Exercising Your Right to Build


A self build project can be a great way to create your ideal home, and October 30 2020 marks the country’s second Right to Build Day, but what is it and why is it important?

Right to Build Day 2020 is the first anniversary of the day that all English local authorities were required to prove they have granted sufficient planning permission to meet the self build demand in their area. It was launched by the National Custom & Self Build Association (NaCSBA) who described it as the ‘single most important day in the history of those building and commissioning their own home’.

That’s because it put pressure on authorities to not only keep a register of how many people were interested in building their own home, but also to make sure they were providing the equivalent number of permissioned plots within a three year period. If 100 people in any given local area registered their interest, their local council would need to show they have provided 100 serviced plots within three years.

The legislation should make life easier for anyone considering a self build.

Why consider a self build project?

The UK has the lowest known rates of self build in the world. This, coupled with a well publicised housing shortage, means change is needed. Self build projects could be the answer to bridging this gap.

On a more personal note, it has a number of benefits for individuals too. Research shows more than a third of UK adults are considering a self build project at some point in the future, and the biggest incentive for these people (51%) is being able to control the layout of their home.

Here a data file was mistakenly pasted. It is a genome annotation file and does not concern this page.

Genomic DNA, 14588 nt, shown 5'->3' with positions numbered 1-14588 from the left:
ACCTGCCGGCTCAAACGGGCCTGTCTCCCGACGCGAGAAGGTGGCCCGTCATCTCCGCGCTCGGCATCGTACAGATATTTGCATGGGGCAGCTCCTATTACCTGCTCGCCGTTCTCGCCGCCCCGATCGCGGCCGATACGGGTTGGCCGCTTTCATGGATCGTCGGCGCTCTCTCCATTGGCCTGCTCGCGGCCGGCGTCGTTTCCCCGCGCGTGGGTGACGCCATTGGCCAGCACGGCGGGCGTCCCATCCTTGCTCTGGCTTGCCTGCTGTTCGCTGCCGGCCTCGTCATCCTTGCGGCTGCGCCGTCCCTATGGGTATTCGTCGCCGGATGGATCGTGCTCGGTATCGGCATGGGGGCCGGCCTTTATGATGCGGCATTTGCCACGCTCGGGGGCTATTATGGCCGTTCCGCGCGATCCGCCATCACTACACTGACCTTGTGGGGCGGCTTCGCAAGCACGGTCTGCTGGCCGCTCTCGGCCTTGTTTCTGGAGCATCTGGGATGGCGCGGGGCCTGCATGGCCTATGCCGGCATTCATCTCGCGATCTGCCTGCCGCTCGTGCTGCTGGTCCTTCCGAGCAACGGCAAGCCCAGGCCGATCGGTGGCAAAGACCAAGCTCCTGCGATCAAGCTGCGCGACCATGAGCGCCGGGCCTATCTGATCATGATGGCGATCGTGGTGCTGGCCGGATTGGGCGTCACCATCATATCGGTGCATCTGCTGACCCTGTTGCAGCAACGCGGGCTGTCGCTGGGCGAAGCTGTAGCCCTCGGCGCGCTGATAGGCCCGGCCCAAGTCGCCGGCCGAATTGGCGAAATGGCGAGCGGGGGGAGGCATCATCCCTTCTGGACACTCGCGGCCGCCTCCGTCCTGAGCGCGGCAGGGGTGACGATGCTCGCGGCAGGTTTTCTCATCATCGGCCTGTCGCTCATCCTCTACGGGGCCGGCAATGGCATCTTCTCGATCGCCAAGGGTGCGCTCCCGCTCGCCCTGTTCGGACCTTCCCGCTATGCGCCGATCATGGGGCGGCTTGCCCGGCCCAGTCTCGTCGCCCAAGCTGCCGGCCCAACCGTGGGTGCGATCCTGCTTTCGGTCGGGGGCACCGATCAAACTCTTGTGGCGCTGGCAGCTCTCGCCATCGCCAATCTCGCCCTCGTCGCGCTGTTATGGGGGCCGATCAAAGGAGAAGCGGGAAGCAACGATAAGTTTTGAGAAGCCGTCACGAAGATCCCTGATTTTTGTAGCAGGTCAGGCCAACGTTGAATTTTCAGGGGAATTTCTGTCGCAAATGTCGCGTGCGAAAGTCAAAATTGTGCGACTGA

Newly build house with solar panels attached on the roof

The second biggest motivation was the ability to make environmentally friendly decisions about the materials used, as well as the building process itself.

Financial reasons were also behind some people’s decision to consider self build projects. Remember, not all self builds have to be of the size or scale seen on TV programmes like Grand Designs. You don’t necessarily need a never-ending budget and a wealth of design experience, but a clear vision, a passion for your project and a little bit of patience will certainly put you in good stead.

What to be aware of in your self build

If you’re thinking about embarking on a self build project it’s important to be realistic about timeframes. That’s not to say your build will drag on, but there are different elements to consider, such as finding a suitable plot, gaining planning permission and seeking the right contractors to carry out the work; all things you wouldn’t need to factor into a ‘normal’ house purchase.

Construction plans

It’s also important to be aware that if you require a means of finance you’ll need a self build mortgage rather than a standard residential one. These can be a little more expensive, so it’s important to factor this into your budget, and it may be worth speaking to an intermediary who can advise you on the best approach for your individual project. In addition, finding a lender that applies a manual underwriting approach could save the headache of automated lending decisions and help get the loan you need.

A self build project can be really rewarding, and the introduction of Right to Build was a significant step in this overlooked sector. Hopefully this will help self builds continue to become a more recognised and viable choice for many people.

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